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Readers — Sometimes I hear about stories in an untimely manner — like this one, which happened a year ago but is making my blood reach 212 degrees Fahrenheit, so I have to write about it even at this late date:

Apparently Homeland Security felt it needed to train officers to shoot with “No More Hesitation.” I.e., it wanted officers trained not to think twice when faced with danger. So to INSTILL  that hair-trigger response, our government purchased target practice posters featuring kids, old ladies in their kitchens, and pregnant women.

What’s so disturbing about this? Don’t we WANT our protectors to develop nerves of steel?

No. We want them to develop quick instincts, critical thinking, and calm. The idea of not distinguishing between a likely and unlikely threat reminds me of Zero Tolerance: every “incident” no matter how small or ridiculous is treated the same as a clear and present danger. Thus a kid with a pen knife is treated as harshly as a kid with an Uzi. Homeland Security seems equally bent on creating a culture of obtuseness: “I don’t care if it’s a guy from Chechnya who bought a one-way ticket with cash or a gray-haired lady eating All-Bran in her kitchen, you never know who could be a terrorist!”

Moreover, when we start viewing absolutely everyone as a possible threat, it is a different world we see: A world filled with evil and disguises, rather than the world we really live in: far from perfect, but hardly Halo 3. Practicing on the target of a granny, or tween girl in her driveway, reinforces the idea that we are under siege by everyone, everywhere. Trust no one, ever. Be on guard at all times.

SCHOOL BUS TERRORISTS? 

A couple of years ago I was speaking at a convention of school bus fleet owners. After my talk, which was about how we got so scared for our children, the next speaker came on stage: She was from the FBI and she spent an hour talking about how school bus drivers must always be on the alert for terrorists. She told the owners to tell their drivers to look out for anyone they saw along the bus route who wasn’t normally there. “I don’t care if it’s a mother with her three children. If she wasn’t there yesterday, WHY is she there today?” That’s not an exact quote, but it is the example she gave: Fear for the worst if you suddenly see a mom you don’t know, and her young kids.

The chances that a mom with three young kids was walking near the school bus with the intention of blowing it up — those odds were not discussed. The mere fact that the mom  COULD blow up the bus was enough to merit a warning from this government employee.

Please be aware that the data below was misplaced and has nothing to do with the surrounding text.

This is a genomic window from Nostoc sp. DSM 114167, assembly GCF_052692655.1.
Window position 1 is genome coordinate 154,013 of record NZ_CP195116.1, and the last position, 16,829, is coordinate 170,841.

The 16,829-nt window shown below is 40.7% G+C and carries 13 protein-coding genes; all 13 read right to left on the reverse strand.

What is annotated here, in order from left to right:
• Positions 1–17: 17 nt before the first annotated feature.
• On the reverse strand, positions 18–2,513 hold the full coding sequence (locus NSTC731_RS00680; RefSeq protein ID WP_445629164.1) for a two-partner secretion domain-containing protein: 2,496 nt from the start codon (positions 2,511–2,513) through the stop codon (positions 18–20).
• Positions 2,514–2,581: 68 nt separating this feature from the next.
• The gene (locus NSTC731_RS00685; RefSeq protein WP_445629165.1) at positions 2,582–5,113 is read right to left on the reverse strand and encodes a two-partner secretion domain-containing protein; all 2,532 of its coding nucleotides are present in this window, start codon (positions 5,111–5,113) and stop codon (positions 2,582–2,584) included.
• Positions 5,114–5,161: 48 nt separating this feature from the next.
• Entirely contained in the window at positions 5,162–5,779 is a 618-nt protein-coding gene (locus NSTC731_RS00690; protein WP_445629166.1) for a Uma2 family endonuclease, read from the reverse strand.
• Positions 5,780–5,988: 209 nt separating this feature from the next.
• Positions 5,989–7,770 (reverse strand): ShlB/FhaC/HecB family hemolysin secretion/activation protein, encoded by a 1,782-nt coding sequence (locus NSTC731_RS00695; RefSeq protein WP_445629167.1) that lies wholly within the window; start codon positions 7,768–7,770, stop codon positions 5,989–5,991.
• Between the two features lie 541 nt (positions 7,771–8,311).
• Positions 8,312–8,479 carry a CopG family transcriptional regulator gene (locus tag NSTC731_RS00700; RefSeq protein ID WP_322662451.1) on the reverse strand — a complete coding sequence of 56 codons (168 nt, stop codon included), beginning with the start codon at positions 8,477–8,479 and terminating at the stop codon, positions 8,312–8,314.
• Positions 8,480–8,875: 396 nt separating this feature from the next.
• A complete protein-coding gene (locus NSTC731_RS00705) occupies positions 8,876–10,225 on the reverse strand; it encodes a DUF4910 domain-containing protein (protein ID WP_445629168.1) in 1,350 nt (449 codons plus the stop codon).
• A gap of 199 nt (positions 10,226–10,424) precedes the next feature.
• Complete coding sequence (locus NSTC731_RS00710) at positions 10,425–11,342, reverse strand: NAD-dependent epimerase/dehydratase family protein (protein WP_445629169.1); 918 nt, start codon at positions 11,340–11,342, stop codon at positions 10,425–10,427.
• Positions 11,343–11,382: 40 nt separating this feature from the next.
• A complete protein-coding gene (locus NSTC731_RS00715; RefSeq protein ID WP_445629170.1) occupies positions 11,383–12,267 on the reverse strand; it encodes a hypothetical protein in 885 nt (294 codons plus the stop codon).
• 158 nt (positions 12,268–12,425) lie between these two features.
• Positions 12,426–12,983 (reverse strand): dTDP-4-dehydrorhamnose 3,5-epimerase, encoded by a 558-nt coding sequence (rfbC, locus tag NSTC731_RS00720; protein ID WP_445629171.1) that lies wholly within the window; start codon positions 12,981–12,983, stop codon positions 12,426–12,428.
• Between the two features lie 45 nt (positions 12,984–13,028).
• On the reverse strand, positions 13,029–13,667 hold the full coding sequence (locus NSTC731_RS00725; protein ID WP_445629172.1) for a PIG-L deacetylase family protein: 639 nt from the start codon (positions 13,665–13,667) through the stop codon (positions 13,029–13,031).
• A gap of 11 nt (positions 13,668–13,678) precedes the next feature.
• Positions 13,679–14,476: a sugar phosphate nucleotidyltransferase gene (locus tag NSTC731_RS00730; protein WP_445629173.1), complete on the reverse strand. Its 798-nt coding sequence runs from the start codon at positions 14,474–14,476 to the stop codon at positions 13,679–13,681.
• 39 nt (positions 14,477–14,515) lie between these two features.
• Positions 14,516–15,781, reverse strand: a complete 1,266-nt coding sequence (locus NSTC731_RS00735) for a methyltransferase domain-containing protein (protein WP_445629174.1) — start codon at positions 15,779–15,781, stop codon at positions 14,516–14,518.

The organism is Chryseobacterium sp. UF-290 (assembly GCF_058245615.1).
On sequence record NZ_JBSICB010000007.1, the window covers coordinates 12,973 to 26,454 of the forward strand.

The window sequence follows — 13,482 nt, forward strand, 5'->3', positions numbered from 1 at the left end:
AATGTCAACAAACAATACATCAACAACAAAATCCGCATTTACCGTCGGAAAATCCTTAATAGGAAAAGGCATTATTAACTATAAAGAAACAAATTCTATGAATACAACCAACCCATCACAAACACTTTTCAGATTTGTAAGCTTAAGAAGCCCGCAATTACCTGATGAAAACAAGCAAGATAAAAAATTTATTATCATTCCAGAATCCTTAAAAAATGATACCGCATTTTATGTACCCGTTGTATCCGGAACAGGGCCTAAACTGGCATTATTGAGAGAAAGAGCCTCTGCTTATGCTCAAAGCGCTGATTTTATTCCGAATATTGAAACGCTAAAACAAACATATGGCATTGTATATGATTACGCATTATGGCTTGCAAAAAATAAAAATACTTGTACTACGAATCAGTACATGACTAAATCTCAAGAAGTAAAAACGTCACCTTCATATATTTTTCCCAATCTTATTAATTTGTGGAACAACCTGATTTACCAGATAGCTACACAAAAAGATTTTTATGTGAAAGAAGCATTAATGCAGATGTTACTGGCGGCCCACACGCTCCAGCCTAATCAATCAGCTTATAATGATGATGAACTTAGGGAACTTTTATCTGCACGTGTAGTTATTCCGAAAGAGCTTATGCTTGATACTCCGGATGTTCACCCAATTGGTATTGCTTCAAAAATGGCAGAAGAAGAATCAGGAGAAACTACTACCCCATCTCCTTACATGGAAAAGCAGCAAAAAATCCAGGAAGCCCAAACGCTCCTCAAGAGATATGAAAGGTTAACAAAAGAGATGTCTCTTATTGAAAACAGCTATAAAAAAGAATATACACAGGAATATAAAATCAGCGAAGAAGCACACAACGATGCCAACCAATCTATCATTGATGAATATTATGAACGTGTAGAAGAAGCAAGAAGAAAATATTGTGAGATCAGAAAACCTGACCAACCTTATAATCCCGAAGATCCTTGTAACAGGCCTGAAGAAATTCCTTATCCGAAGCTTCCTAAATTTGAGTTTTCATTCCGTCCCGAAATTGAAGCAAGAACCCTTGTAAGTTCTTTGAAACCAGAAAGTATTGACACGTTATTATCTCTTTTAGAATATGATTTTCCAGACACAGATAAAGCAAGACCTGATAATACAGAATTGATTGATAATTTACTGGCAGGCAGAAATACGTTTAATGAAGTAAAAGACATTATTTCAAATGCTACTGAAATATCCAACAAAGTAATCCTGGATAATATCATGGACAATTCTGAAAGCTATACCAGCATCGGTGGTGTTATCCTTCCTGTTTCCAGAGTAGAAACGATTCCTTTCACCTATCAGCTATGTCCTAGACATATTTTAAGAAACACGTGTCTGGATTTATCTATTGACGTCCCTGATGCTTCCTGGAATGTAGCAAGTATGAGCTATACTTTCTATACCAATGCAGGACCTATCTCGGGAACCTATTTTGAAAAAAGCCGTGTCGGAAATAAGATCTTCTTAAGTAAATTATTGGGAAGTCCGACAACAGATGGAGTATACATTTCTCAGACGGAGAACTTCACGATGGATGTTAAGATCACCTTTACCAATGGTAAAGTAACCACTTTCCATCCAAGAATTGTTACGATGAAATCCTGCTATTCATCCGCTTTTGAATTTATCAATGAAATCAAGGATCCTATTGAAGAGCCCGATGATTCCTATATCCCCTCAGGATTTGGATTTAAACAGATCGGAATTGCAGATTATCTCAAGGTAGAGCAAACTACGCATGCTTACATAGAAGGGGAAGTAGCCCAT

It is good to be prepared. It is not good, or even safe, to be paranoid. When we are told that using our own perceptions, knowledge, compassion and humanity is a HINDRANCE to safety, we are being brainwashed into hysteria.

I’d rather have officers hesitate just long enough to figure out what’s actually going on, than have them so scared and suspicious of everyone that they aim, shoot, and then think.  - L

Don't shoot till you see the whites of the eyes of the fetus?

Don’t shoot till you see the whites of the eyes of the fetus?

Readers, Here’s a video that has gotten over 10 million hits so far:

It’s about motherhood being the hardest job at all, requiring 135 hours a week, lots of standing, very little sleeping and zero breaks.

But as “The Evil H.R. Lady” points out in this brilliant post, motherhood is not the utterly difficult, demanding, exhausting job society (and this video) paint it as. It’s only that way if we believe our kids can’t do anything safely or successfully on their own. So, says Evil H.R. Lady:

….You are doing it wrong if you never get to sit down, never get to eat lunch, and never get a break of any kind. You are not teaching your child to become an adult, you are teaching them to remain in perpetual toddler hood. This is bad parenting. I don’t know any mothers — even mothers of special needs kids — that don’t get a break. (And I will concede that some special needs kids require a tremendous amount of care from their parents–dad too!–and that may qualify as the most difficult job. But most moms have just regular kids–with problems here and there, and difficulties in different areas, but nothing requiring 24 hour nursing level care.)

Exaggerating the amount of work and expertise needed to parent not only creates guilt on the part of parents (who can live up to those expectations?). It also makes it seem like the best parents are the ones who treat their kids as helpless and endangered for as long as possible. If you believe parenting involves gradually letting go, well, gradually it gets easier.